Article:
Copyright Chronicles: A Viral Encounter With Landon Dowlatsingh

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It’s been a few months since I’ve posted a rollicking internet copyright yarn. Not that there haven’t been infringements. Those are constant. It’s just that most are overly pedestrian- a pest control coupon that’s removed on request, for example. Not worth blogging. This one, however, involves a barely literate YouTube host pretending to be a lawyer, and his messages are simply too bizarre to pass up sharing.

A screen capture of Mr. Dowlatsingh presenting my photographs.

I won’t bore you with the details of the infringement beyond the basics: 6 photographs of driver ants, most with my name cropped out, uploaded twice to a popular YouTube tabloid without being credited or licensed. The infringer responded to my formal copyright notice by committing perjury, claiming to Youtube that he had rights to my work and that my notice was mistaken.

Thinking the rights grab a bold move, I emailed him. Our correspondence follows:




This provoked two responses:



My reply:


And Mr. Dowlatsingh’s:


This line of argument was obviously not headed anywhere, so off to the lawyers it goes.

Update (8/25/2015): Mr. Dowlatsingh has sent a DMCA counter-notice to YouTube that implicates YouTube and Google as being knowing, approving parties in the infringement. Updated Strategy: have attorney pen letter to Google’s legal department requesting verification?


28 thoughts on “Copyright Chronicles: A Viral Encounter With Landon Dowlatsingh”

  1. James C. Trager

    I particularly like his last paragraph. Seems to me you’d be pleased to have every last one of his “1.3 million subscribers” know that you’re a stingey stickler when it comes to copyright infringement, impinging on his right to make millions by stealing your work. Of course it’s a bluff, and he’d never state it that way even if it weren’t a bluff.

  2. I agree with the earlier comments that I don’t envy you having to deal with this. However, I co-teach a course on scientific professionalism and ethics in my department, and my section deals with professional online behavior. Your copyright infringement posts have given me lots of great tangible real world examples to show my students, so thanks for sharing!

      1. What a pathetic loser. I love the pseudo-legal gibberish that he is spewing, especially the statement “[…] or if my address is outside of the United States[…]” If? He doesn’t know where he lives? Alex, I very much appreciate you going after scumbags like this.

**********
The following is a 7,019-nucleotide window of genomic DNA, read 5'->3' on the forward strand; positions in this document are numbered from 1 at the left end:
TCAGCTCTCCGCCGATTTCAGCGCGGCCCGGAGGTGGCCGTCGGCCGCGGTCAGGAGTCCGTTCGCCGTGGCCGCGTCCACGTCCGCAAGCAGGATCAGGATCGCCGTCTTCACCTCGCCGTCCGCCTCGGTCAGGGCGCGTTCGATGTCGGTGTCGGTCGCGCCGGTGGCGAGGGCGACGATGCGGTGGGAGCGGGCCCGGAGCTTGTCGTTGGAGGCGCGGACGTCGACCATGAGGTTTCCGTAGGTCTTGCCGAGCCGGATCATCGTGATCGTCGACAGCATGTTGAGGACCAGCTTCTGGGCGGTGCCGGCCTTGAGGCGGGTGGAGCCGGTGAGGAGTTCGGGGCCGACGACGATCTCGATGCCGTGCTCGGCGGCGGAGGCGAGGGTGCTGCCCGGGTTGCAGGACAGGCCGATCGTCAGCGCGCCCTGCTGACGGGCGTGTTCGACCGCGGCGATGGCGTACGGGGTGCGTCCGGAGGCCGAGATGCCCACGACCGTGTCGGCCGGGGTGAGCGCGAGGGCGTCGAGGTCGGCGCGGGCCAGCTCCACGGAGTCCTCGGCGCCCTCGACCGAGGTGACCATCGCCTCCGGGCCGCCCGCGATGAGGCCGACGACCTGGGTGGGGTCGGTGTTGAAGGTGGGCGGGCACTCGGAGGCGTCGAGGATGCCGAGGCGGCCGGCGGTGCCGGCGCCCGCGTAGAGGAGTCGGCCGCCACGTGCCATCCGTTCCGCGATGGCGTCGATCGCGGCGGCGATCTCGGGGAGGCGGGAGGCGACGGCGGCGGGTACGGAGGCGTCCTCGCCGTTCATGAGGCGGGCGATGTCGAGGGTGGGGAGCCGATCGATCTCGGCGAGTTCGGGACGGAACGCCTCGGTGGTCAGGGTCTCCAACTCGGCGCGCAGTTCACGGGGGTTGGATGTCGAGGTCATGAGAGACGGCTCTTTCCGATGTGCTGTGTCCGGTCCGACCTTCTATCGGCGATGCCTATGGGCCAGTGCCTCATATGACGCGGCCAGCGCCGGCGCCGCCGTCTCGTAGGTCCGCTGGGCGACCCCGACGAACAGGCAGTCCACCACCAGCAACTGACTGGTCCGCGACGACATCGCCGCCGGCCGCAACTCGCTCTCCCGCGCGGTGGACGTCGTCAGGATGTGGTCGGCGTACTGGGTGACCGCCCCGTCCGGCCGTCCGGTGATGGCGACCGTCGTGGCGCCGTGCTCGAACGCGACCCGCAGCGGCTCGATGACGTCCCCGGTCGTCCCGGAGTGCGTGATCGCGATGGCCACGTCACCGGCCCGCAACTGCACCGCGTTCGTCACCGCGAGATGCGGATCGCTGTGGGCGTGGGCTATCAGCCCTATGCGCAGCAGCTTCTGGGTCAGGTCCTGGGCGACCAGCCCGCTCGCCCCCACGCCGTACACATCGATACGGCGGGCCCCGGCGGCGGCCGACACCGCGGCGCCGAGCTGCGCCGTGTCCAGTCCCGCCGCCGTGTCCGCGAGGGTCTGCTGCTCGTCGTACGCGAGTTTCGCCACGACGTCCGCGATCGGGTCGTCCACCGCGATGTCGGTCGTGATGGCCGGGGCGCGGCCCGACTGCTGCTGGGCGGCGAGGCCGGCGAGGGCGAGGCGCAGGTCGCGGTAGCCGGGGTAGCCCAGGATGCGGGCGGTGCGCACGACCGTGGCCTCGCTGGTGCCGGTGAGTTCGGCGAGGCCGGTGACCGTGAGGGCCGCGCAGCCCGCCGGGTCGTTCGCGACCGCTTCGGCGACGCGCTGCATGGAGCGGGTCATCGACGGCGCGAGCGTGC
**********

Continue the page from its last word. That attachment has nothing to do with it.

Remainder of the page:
3. How do the ‘fair use’ rules interact with these cases? I know for example from Youtube that many people make reviews of movies, using the footage of that movie for the review (and monetizing that video with ads, of which the money I assume goes to the maker of the youtube video?).

    Are videos in this instance different from pictures? I’m confused.

    1. I’m not a lawyer, but my understanding is:

      Fair use is a bit nebulous and decided on a case-by-case basis. As wikipedia says “Examples of fair use include commentary, search engines, criticism, parody, news reporting, research, teaching, library archiving and scholarship.” I for one don’t see how a breathless for-profit top-10 youtube video hits any of those, or is in the interest of the society to curtail the right holders exclusive rights, but maybe they’ve got a really good lawyer and can come up with some reasoning that a court might buy. I rather doubt it given the amazing command of the language demonstrated.

      (I doubt that Alex can or should comment much more on this particular case now that it’s been passed to the lawyers)

  4. If his legal team can not even muster a grammatically correct reply in proper English, it’s a miracle he’s won battles for 6-7 years.

    What is he, his own legal team?

  5. It’s kind of funny how after your “I am not a large company” he tries to scare you with “It’s not just a channel it’s a corporation with a lot of people in it”.

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  7. I don’t know if Google Translate has it right, but it appears that you have just been spammed in Chinese. According to Translate, the text reads, “Your boss to send you free website templates?”

    1. What he’s pretty much saying is that he likes the look of the site and wants to know if/how he can get a free copy of the template.

  8. Just checked the video and I just wouldn’t bare to see more than a few seconds. As far as I’m concerned… those horrendously ridiculous, stupid videos/clips/lists/orwhatever could be banned altogether. I just can’t understand why people need to see screaming clowns present nonsense when a single short informative video of… let’s say ants hunting a millipede… is far more exciting and fantastic… and real.
    But maybe I’m only turning into an “old fart” who can’t stand the development of… well…
    Anyhow. Hope your fight goes well.

  9. As I type this the video is still up, with your pictures still in place. I’m curious to know how this battle pans out, and, if you win, how you managed it! I’m rooting for the good guy here.

  10. I love that the copyright infringer can’t spell and exhibits lousy grammar skills. Yeah, we all really should side with this guy…. and the Donald, too.

  11. I was watching the video just to be sure of some things. He did not add a source, or provide any links for fair use. So I think you have a solid case here.

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